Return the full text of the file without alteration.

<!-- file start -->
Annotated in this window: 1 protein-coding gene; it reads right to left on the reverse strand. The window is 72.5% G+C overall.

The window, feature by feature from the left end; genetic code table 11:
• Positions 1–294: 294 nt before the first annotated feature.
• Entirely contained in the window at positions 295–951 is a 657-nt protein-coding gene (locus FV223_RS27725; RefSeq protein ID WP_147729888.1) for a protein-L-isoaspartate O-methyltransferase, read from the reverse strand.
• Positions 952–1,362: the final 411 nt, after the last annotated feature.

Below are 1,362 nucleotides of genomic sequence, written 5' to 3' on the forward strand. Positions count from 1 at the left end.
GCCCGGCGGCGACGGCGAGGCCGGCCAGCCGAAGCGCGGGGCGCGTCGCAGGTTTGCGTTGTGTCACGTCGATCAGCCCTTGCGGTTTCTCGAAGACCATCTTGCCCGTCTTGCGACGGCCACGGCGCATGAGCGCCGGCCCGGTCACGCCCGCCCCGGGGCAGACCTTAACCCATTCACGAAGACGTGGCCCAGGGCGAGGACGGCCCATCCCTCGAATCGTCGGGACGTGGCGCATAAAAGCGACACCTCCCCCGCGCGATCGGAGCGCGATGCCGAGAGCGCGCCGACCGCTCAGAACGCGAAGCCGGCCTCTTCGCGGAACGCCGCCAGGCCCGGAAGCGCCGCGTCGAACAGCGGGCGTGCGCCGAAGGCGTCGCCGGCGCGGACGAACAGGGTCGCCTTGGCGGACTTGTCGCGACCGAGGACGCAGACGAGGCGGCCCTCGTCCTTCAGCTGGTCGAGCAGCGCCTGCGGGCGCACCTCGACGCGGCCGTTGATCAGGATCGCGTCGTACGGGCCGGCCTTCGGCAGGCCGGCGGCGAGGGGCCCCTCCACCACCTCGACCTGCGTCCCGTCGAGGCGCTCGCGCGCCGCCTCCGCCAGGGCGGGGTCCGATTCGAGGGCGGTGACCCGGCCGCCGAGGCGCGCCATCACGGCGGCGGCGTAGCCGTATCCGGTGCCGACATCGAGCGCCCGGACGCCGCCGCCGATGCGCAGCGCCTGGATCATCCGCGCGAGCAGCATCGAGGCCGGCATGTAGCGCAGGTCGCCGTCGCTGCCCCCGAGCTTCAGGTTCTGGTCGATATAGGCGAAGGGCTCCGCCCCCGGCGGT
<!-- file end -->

Annotated in this window: 1 protein-coding gene; it reads right to left on the reverse strand. The window is 72.5% G+C overall.

The window, feature by feature from the left end; genetic code table 11:
• Positions 1–294: 294 nt before the first annotated feature.
• Entirely contained in the window at positions 295–951 is a 657-nt protein-coding gene (locus FV223_RS27725; RefSeq protein ID WP_147729888.1) for a protein-L-isoaspartate O-methyltransferase, read from the reverse strand.
• Positions 952–1,362: the final 411 nt, after the last annotated feature.

Below are 1,362 nucleotides of genomic sequence, written 5' to 3' on the forward strand. Positions count from 1 at the left end.
GCCCGGCGGCGACGGCGAGGCCGGCCAGCCGAAGCGCGGGGCGCGTCGCAGGTTTGCGTTGTGTCACGTCGATCAGCCCTTGCGGTTTCTCGAAGACCATCTTGCCCGTCTTGCGACGGCCACGGCGCATGAGCGCCGGCCCGGTCACGCCCGCCCCGGGGCAGACCTTAACCCATTCACGAAGACGTGGCCCAGGGCGAGGACGGCCCATCCCTCGAATCGTCGGGACGTGGCGCATAAAAGCGACACCTCCCCCGCGCGATCGGAGCGCGATGCCGAGAGCGCGCCGACCGCTCAGAACGCGAAGCCGGCCTCTTCGCGGAACGCCGCCAGGCCCGGAAGCGCCGCGTCGAACAGCGGGCGTGCGCCGAAGGCGTCGCCGGCGCGGACGAACAGGGTCGCCTTGGCGGACTTGTCGCGACCGAGGACGCAGACGAGGCGGCCCTCGTCCTTCAGCTGGTCGAGCAGCGCCTGCGGGCGCACCTCGACGCGGCCGTTGATCAGGATCGCGTCGTACGGGCCGGCCTTCGGCAGGCCGGCGGCGAGGGGCCCCTCCACCACCTCGACCTGCGTCCCGTCGAGGCGCTCGCGCGCCGCCTCCGCCAGGGCGGGGTCCGATTCGAGGGCGGTGACCCGGCCGCCGAGGCGCGCCATCACGGCGGCGGCGTAGCCGTATCCGGTGCCGACATCGAGCGCCCGGACGCCGCCGCCGATGCGCAGCGCCTGGATCATCCGCGCGAGCAGCATCGAGGCCGGCATGTAGCGCAGGTCGCCGTCGCTGCCCCCGAGCTTCAGGTTCTGGTCGATATAGGCGAAGGGCTCCGCCCCCGGCGGT